Crown imperials are the most striking plants
WHAT a great start we have had to the season with so many visitors enjoying the castle and gardens over the Easter holidays.
We have been especially lucky with the warm weather here in the south that’s brought out most of our spring bulbs.
The tulips and fritillaries are stunning at the moment, adding vibrant colour to the gardens as a whole.
The most striking plants in full bloom at the moment, and one of my favourites, are the orange ‘Crown Imperial’ or ‘Kaiser’s Crown’ - Fritillaria imperialis, found in amongst the stone circle of the whimsical labyrinth at the foot of Oberon’s Palace, adding structure and colour to this area of the garden. I’ve also used them as prominent features in the surrounding borders and pots, like everything else this year they are a least 3 weeks earlier than expected and sadly will be here only for a couple more weeks!
Crown Imperials, pictured below, are one of the earliest plants to be cultivated and found from as far west as Anatolia across the plateau of Iran through Afghanistan to the foothills of the Himalayas in the east.
It grows to about 1 meter (3 feet) in height, and bears lance shaped, glossy leaves, has prominent downward facing flowers at the top of the stem and topped by a ‘crown’ of small leaves, hence the name. While the wild form is usually orange-red, various colours are found in cultivation, ranging from nearly a true scarlet through oranges to yellow. They were recorded in John Edwards’ book, ‘The British Herbal’ in 1769 and would have been considered a prized bulb of its time and today.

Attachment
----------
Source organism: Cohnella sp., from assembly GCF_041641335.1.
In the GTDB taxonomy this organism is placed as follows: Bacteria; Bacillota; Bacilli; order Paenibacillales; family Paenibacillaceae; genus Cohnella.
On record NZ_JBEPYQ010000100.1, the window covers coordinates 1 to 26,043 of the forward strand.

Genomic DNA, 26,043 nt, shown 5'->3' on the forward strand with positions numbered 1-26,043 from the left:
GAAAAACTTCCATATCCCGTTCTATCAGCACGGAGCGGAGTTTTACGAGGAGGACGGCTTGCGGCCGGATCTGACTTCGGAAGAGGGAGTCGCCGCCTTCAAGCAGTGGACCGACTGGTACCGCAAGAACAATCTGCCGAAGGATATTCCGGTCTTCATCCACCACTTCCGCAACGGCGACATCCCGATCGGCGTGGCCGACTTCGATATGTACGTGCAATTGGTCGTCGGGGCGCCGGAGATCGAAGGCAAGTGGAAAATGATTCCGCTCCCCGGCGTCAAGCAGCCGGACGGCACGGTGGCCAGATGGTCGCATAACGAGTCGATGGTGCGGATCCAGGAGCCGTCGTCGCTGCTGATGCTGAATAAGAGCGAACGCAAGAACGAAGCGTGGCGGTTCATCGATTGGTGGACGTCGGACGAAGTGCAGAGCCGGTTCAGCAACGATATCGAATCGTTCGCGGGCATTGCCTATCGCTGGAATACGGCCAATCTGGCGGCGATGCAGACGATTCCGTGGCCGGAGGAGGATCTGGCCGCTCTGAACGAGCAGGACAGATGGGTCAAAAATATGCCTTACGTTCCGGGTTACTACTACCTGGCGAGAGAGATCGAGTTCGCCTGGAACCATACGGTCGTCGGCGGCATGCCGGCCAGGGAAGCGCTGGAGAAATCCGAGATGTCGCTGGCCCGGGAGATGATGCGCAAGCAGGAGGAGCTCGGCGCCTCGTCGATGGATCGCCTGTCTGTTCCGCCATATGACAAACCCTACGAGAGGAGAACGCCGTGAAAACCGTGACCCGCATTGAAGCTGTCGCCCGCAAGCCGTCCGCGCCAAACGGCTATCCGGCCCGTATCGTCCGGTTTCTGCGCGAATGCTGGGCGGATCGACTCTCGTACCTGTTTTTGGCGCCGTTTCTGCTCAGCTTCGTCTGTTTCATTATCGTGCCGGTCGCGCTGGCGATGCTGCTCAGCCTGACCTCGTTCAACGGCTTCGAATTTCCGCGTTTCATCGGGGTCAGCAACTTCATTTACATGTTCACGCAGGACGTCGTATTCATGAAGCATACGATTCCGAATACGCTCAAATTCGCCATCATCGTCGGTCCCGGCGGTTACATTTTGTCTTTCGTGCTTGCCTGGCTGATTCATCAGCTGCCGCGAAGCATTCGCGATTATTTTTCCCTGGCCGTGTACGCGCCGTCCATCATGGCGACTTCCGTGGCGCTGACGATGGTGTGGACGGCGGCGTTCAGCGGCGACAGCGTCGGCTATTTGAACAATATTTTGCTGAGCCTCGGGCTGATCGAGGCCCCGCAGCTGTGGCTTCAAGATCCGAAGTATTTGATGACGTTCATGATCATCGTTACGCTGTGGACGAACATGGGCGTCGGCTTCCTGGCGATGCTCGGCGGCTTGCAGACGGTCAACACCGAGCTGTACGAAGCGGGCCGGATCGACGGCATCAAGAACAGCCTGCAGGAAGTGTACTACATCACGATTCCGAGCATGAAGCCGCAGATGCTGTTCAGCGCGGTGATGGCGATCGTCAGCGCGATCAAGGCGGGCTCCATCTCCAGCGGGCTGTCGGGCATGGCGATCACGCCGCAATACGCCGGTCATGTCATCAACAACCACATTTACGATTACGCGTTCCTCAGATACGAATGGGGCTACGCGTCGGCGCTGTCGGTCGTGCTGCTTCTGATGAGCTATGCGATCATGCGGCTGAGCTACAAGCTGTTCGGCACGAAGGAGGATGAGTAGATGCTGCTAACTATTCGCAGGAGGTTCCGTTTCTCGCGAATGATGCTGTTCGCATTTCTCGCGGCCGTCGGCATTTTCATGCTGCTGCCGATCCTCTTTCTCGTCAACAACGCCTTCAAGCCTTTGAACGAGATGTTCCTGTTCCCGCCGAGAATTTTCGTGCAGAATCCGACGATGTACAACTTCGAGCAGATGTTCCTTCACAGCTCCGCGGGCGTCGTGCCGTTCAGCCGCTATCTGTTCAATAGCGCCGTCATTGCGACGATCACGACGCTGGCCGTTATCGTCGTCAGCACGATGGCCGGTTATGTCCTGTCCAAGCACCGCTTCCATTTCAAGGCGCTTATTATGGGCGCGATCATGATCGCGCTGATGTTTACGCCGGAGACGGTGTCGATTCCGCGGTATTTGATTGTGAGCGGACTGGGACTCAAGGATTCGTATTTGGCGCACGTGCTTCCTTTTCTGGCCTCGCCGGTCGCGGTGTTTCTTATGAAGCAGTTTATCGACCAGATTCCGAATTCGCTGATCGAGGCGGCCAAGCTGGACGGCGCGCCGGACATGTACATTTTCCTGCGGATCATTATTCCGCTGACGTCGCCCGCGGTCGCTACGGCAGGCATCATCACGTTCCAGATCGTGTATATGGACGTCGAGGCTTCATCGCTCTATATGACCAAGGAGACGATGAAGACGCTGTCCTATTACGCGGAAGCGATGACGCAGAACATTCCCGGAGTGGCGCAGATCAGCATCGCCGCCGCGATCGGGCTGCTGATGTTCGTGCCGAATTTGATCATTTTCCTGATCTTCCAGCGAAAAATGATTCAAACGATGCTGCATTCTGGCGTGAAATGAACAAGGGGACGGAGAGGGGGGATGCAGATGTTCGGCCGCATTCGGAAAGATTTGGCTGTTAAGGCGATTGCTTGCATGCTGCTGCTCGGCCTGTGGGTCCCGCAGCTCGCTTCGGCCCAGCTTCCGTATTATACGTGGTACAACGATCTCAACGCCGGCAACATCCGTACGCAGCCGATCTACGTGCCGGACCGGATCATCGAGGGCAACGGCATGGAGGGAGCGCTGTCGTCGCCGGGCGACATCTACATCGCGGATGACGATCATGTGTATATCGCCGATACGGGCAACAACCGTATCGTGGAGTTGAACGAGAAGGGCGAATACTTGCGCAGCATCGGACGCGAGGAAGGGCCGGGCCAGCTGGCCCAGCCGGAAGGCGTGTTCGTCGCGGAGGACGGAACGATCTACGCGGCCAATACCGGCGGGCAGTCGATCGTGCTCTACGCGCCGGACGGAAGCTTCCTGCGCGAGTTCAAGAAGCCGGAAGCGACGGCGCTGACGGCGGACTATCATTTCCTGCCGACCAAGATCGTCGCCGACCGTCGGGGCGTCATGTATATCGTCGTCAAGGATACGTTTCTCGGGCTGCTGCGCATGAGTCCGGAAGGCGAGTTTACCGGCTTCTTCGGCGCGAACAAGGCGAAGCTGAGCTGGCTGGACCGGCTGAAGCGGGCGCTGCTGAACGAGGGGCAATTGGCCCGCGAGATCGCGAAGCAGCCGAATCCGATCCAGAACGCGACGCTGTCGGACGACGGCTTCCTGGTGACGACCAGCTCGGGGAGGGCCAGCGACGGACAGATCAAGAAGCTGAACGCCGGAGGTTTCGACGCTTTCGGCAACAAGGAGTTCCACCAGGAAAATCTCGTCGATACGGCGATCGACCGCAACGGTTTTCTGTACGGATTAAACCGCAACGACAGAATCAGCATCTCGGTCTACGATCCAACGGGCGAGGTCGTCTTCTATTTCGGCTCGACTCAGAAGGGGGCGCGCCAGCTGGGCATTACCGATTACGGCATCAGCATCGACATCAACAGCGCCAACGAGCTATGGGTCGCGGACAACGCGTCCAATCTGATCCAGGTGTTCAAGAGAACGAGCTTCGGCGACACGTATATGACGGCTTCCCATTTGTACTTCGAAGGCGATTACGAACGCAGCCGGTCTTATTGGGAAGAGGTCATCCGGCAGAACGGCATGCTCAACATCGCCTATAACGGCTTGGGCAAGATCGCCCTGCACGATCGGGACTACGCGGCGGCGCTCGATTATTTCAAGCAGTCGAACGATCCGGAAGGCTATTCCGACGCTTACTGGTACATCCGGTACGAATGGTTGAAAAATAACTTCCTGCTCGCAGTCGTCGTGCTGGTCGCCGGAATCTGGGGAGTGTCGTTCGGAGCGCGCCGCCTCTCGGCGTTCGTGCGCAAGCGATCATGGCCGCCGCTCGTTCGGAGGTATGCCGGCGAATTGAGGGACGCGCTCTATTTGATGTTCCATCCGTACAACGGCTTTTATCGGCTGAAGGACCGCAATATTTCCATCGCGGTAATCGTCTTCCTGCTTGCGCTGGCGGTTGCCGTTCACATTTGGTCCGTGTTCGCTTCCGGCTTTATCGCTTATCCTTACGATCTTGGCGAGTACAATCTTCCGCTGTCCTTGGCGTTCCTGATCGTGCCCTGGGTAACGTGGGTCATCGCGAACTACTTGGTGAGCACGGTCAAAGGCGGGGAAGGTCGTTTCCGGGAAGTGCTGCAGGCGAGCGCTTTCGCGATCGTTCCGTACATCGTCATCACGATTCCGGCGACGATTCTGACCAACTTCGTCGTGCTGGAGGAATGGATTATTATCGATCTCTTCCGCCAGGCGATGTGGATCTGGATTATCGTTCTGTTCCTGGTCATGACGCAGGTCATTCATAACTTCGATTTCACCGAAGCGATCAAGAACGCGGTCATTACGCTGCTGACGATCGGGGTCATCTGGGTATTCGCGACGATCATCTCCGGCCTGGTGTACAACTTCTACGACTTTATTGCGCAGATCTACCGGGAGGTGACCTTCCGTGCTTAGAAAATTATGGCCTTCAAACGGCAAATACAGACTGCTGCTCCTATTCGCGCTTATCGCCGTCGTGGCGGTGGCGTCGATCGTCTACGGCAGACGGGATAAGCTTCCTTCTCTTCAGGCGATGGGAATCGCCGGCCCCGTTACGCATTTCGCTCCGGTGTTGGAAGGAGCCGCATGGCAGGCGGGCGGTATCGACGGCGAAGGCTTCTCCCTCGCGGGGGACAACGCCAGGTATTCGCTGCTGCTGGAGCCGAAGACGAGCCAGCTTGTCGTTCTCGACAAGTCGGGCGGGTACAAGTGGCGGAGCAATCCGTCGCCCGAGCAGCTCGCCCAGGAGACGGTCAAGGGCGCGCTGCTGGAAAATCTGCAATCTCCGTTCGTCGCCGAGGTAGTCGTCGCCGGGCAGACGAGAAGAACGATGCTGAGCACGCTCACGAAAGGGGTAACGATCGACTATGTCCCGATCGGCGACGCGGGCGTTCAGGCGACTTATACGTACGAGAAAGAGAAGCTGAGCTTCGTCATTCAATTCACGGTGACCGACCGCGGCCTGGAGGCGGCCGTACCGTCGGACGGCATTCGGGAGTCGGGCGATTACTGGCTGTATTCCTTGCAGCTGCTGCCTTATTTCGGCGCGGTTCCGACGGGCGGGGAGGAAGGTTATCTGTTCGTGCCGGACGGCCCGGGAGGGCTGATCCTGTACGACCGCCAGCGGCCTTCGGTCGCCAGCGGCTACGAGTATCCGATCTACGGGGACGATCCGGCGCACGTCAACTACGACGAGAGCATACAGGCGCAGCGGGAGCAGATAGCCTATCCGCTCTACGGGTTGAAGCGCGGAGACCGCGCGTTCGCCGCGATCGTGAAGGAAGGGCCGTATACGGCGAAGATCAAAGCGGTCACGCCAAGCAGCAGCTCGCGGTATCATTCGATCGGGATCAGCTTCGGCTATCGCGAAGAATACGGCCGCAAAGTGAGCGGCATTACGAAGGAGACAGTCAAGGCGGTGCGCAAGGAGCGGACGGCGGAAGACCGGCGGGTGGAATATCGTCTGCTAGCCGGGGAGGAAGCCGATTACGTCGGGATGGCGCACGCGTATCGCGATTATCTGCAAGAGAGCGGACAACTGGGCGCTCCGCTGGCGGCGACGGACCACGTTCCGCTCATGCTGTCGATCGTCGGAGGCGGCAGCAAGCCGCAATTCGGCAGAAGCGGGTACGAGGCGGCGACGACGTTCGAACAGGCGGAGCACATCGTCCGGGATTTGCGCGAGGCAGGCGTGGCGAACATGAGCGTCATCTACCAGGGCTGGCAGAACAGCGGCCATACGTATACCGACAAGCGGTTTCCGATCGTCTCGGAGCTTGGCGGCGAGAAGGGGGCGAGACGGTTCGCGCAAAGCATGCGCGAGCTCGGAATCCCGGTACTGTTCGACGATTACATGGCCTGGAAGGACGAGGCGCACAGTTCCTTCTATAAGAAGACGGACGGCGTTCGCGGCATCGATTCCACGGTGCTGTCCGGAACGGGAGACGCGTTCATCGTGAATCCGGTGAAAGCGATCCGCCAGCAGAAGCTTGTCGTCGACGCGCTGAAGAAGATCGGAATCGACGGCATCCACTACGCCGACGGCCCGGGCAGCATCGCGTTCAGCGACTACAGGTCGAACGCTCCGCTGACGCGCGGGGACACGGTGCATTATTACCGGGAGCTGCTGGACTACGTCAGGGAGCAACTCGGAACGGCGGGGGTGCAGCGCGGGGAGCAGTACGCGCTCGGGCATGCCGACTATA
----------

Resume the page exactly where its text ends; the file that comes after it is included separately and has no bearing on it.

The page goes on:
Well after the flowers have died off the top of the green crown remains giving the plant a different but exotic structure.
In contrast, the pale blossom of fruit trees throughout the grounds gives a mystical but romantic feel that lends itself well to the dramatic backdrop of the of the castle walls and turrets. With the steep grass banks around The Keep being carefully mown by our seasonal helpers, the wonderfully cheeky goats, who come in from their winter estate paddock for the spring and summer months to slowly munch their way through the grass banks of the castle working well along side our groundsman. They are not only an added attraction for our visitors but are an essential ecological part to the upkeep of the castle grounds.
In the flourishing organic kitchen garden we’re busy planting out the broad beans and other seasonal vegetables such as carrots which are grown for the castle and castle restaurant.
Tips from the castle garden team:
Prune early flowering shrubs.
Stake tall-growing perennials.
Continue sowing and planting vegetables outside.
Feed established lawns.
Protect young growth from slugs and snails.
Arundel Castle & Gardens are Open Tuesday to Sundays inclusive and August Mondays and Bank Holiday Mondays. For full ticket details, events and tours visit the castle website at www.arundelcastle.org or telephone Information & Bookings Administrator on 01903 882173 extension 230.
Martin Duncan - Head Gardener Arundel Castle